It seems that it has to be reconciled in Christ Himself, and His coming as not only plaintiff but judge? Now we are in the period between His advents. When we pray these Psalms we are praying (as OT Israel did) not just for some random acts of judgment here and there, but for His own coming -- 'Even so, come quickly, Lord Jesus.'

But it seems too possible to pray with a blindness as to the prayers already answered, and the judgment already effected in the first advent, and the time we are now in with regard to God's work in history -- and it seems like that is very important to reconciling these imprecatory prayers with how Christ taught us to pray for our enemies in this time?

and they went, and entered into a village of the Samaritans, to make ready for him. And they did not receive him, because his face was as though he would go to Jerusalem. And when his disciples James and John saw this, they said, Lord, wilt thou that we command fire to come down from heaven, and consume them, even as Elias did? But he turned, and rebuked them, and said, Ye know not what manner of spirit ye are of. For the Son of man is not come to destroy men's lives, but to save them. And they went to another village.

Saul of Tarsus was destroyed, but not in the way anyone expected.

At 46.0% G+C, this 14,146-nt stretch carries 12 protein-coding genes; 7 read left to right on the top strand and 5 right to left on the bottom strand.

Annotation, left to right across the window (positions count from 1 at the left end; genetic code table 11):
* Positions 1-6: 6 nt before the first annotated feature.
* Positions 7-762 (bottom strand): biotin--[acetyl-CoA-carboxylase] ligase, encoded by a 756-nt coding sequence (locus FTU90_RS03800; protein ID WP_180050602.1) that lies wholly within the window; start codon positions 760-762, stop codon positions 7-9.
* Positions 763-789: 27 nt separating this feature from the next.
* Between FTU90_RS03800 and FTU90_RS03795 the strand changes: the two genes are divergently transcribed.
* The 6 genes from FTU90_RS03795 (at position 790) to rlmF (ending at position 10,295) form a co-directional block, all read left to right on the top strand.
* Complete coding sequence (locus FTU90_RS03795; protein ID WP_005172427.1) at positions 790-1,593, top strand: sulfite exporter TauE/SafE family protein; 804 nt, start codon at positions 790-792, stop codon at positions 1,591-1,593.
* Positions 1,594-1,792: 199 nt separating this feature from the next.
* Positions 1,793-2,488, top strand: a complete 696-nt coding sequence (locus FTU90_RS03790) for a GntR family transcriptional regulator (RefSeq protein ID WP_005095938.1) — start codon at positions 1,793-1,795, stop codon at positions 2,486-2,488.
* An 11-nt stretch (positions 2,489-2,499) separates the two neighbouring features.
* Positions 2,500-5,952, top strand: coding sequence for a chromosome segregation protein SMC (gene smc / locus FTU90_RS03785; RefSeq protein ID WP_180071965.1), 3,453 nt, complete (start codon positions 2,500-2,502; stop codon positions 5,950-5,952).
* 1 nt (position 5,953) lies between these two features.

Contra_Mundum

Pilgrim, Alien, Stranger
Staff member
Saul of Tarsus was destroyed, but not in the way anyone expected.

I realize this diverts us a bit from the essence of the thread, but this statement led me to think of the associated topic.

So I thought I might post the lyrics to one of my favorites,


"We Sing the Glorious Conquest"

We sing the glorious conquest
Before Damascus’ gate,
When Saul, the church’s spoiler,
Came breathing threats and hate;
The rav’ning wolf rushed forward
Full early to the prey;
But lo! the Shepherd met him,
And bound him fast today.

O glory most excelling
That smote across his path!
O light that pierced and blinded
The zealot in his wrath!
O voice that spake unto him
The calm, reproving word!
O love that sought and held him
The bondman of his Lord!

O Wisdom ord’ring all things
In order strong and sweet,
What nobler spoil was ever
Cast at the Victor’s feet?
What wiser master builder
E’er wrought at Thine employ
Than he, till now so furious
Thy building to destroy?

Lord, teach thy church the lesson,
Still in her darkest hour
Of weakness and of danger,
To trust Thy hidden power:
Thy grace by ways mysterious
The wrath of man can bind,
And in Thy boldest foeman
Thy chosen saint can find.​

(original TrinityHymnal, 404; also revised TH 483; I like the archaic English of the original more, but more the tune "Woodbird" of the revised)
 

a mere housewife

Not your cup of tea
Paul commands "imprecatory acts" by telling the saints to do good to our enemies so that they may suffer all the more. If you just wanted to show "mercy, mercy" why would you want to put burning hot coals on someone's head? You would only want such to come upon them if you want God's vindicating justice to fall on them.